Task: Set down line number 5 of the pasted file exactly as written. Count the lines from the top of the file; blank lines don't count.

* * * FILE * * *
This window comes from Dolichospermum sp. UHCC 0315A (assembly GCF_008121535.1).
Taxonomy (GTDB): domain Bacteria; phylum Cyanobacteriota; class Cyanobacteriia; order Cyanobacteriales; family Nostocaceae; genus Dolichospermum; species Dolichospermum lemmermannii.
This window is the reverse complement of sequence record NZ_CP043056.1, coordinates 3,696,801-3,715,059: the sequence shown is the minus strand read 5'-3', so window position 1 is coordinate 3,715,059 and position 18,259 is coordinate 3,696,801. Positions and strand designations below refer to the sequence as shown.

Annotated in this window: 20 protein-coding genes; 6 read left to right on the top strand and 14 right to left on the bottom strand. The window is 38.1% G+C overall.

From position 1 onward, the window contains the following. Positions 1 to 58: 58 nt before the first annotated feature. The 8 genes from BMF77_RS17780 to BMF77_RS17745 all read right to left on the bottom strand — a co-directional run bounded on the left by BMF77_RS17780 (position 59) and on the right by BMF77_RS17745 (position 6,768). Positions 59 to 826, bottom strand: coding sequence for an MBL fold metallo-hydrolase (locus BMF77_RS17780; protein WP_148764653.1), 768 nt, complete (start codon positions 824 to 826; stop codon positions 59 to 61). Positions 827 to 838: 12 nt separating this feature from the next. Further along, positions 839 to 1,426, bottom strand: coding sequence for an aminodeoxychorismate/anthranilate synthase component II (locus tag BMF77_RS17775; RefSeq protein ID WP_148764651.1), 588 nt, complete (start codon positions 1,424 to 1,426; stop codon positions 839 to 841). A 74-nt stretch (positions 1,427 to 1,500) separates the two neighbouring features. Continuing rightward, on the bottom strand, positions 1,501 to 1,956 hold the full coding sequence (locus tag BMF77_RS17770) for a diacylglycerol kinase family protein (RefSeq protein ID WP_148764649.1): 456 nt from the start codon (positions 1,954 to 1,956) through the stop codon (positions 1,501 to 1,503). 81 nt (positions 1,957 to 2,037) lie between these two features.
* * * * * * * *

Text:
From position 1 onward, the window contains the following. Positions 1 to 58: 58 nt before the first annotated feature. The 8 genes from BMF77_RS17780 to BMF77_RS17745 all read right to left on the bottom strand — a co-directional run bounded on the left by BMF77_RS17780 (position 59) and on the right by BMF77_RS17745 (position 6,768). Positions 59 to 826, bottom strand: coding sequence for an MBL fold metallo-hydrolase (locus BMF77_RS17780; protein WP_148764653.1), 768 nt, complete (start codon positions 824 to 826; stop codon positions 59 to 61). Positions 827 to 838: 12 nt separating this feature from the next. Further along, positions 839 to 1,426, bottom strand: coding sequence for an aminodeoxychorismate/anthranilate synthase component II (locus tag BMF77_RS17775; RefSeq protein ID WP_148764651.1), 588 nt, complete (start codon positions 1,424 to 1,426; stop codon positions 839 to 841). A 74-nt stretch (positions 1,427 to 1,500) separates the two neighbouring features. Continuing rightward, on the bottom strand, positions 1,501 to 1,956 hold the full coding sequence (locus tag BMF77_RS17770) for a diacylglycerol kinase family protein (RefSeq protein ID WP_148764649.1): 456 nt from the start codon (positions 1,954 to 1,956) through the stop codon (positions 1,501 to 1,503). 81 nt (positions 1,957 to 2,037) lie between these two features.